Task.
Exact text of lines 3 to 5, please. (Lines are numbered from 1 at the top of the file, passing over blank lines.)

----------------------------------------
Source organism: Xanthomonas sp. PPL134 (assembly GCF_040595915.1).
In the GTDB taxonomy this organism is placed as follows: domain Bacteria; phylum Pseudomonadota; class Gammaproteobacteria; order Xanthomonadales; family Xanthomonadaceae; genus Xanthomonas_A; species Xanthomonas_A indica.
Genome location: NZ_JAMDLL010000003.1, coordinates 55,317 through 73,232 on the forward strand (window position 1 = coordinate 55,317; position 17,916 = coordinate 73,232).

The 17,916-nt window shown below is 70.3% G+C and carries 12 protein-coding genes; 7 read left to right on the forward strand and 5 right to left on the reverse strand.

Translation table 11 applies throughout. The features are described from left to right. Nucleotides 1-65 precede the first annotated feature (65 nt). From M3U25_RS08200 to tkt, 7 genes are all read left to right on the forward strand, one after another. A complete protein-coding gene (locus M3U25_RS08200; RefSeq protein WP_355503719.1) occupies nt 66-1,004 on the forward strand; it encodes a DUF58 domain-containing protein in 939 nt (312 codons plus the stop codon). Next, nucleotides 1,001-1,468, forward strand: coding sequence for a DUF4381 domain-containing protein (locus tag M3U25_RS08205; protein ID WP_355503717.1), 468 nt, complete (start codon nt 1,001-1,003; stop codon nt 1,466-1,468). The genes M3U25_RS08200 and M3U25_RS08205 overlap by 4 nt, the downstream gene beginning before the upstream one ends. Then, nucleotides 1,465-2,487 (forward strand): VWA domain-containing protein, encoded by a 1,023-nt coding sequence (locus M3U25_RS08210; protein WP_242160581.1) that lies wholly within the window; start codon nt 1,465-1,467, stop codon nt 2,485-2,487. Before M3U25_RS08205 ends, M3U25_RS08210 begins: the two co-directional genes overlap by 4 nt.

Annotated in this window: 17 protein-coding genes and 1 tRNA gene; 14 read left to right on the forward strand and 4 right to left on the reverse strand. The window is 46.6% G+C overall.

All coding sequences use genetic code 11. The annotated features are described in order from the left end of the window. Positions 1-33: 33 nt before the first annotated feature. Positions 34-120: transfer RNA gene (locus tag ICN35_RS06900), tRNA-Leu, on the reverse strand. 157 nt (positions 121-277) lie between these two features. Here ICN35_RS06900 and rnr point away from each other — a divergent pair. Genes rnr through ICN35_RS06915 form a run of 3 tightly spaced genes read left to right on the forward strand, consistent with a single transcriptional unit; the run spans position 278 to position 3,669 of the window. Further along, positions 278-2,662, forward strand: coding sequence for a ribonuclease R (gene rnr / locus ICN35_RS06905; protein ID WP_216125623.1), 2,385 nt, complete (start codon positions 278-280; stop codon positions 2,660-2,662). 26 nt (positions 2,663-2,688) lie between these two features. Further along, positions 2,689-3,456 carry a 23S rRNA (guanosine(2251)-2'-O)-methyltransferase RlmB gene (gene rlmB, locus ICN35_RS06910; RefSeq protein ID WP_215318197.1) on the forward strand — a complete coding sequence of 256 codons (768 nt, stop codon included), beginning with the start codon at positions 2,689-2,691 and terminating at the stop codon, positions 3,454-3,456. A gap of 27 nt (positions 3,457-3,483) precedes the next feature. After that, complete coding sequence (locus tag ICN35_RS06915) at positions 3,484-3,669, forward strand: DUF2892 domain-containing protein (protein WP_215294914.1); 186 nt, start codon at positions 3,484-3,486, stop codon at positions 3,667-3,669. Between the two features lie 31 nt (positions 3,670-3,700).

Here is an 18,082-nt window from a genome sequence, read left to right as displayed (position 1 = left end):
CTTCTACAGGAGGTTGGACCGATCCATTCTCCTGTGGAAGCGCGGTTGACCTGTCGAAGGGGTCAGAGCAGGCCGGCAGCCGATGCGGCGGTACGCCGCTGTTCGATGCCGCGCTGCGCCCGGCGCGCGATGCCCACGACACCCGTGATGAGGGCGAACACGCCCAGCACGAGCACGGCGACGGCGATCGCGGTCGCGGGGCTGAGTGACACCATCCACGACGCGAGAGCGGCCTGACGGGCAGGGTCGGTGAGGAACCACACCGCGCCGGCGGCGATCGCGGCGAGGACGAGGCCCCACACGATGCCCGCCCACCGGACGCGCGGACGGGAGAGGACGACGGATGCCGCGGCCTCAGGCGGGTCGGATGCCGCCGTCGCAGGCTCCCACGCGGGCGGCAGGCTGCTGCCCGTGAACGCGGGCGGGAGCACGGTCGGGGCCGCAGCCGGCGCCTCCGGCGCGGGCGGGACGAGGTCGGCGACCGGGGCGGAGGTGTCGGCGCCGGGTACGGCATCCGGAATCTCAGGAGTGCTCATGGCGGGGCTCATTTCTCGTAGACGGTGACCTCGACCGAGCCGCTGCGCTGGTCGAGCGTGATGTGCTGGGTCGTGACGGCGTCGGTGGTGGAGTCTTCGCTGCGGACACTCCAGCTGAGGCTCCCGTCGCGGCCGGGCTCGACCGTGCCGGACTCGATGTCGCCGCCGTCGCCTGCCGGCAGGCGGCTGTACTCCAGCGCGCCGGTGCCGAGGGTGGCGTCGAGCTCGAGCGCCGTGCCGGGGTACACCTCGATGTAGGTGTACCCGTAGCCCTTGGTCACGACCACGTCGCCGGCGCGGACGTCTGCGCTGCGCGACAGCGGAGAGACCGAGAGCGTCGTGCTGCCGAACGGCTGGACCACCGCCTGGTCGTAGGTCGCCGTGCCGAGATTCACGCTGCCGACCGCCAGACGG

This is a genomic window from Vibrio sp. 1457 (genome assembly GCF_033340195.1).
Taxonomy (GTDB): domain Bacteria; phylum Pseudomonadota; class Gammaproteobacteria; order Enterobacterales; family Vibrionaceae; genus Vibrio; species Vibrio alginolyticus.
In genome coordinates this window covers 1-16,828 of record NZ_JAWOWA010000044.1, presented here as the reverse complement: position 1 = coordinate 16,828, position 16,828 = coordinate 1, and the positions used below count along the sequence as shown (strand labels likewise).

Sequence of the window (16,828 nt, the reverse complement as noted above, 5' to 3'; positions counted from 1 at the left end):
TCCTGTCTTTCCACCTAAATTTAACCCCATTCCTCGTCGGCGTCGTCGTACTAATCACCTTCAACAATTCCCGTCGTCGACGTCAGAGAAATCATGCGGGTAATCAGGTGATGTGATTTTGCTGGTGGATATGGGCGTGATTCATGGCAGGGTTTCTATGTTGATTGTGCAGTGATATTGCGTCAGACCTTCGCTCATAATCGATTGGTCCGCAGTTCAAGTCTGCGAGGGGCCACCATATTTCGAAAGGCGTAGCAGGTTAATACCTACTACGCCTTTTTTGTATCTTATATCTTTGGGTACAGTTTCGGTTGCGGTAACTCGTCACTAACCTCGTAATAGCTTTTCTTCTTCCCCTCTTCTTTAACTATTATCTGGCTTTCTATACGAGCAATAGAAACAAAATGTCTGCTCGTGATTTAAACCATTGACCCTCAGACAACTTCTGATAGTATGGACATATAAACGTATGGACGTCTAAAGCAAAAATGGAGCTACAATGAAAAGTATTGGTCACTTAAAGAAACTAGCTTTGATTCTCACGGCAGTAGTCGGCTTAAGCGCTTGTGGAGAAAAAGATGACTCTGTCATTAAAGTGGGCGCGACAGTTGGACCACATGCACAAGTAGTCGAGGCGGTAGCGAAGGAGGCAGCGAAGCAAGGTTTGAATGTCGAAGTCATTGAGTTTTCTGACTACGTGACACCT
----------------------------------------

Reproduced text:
Genome location: NZ_JAMDLL010000003.1, coordinates 55,317 through 73,232 on the forward strand (window position 1 = coordinate 55,317; position 17,916 = coordinate 73,232).

The 17,916-nt window shown below is 70.3% G+C and carries 12 protein-coding genes; 7 read left to right on the forward strand and 5 right to left on the reverse strand.

Translation table 11 applies throughout. The features are described from left to right. Nucleotides 1-65 precede the first annotated feature (65 nt). From M3U25_RS08200 to tkt, 7 genes are all read left to right on the forward strand, one after another. A complete protein-coding gene (locus M3U25_RS08200; RefSeq protein WP_355503719.1) occupies nt 66-1,004 on the forward strand; it encodes a DUF58 domain-containing protein in 939 nt (312 codons plus the stop codon). Next, nucleotides 1,001-1,468, forward strand: coding sequence for a DUF4381 domain-containing protein (locus tag M3U25_RS08205; protein ID WP_355503717.1), 468 nt, complete (start codon nt 1,001-1,003; stop codon nt 1,466-1,468). The genes M3U25_RS08200 and M3U25_RS08205 overlap by 4 nt, the downstream gene beginning before the upstream one ends. Then, nucleotides 1,465-2,487 (forward strand): VWA domain-containing protein, encoded by a 1,023-nt coding sequence (locus M3U25_RS08210; protein WP_242160581.1) that lies wholly within the window; start codon nt 1,465-1,467, stop codon nt 2,485-2,487. Before M3U25_RS08205 ends, M3U25_RS08210 begins: the two co-directional genes overlap by 4 nt.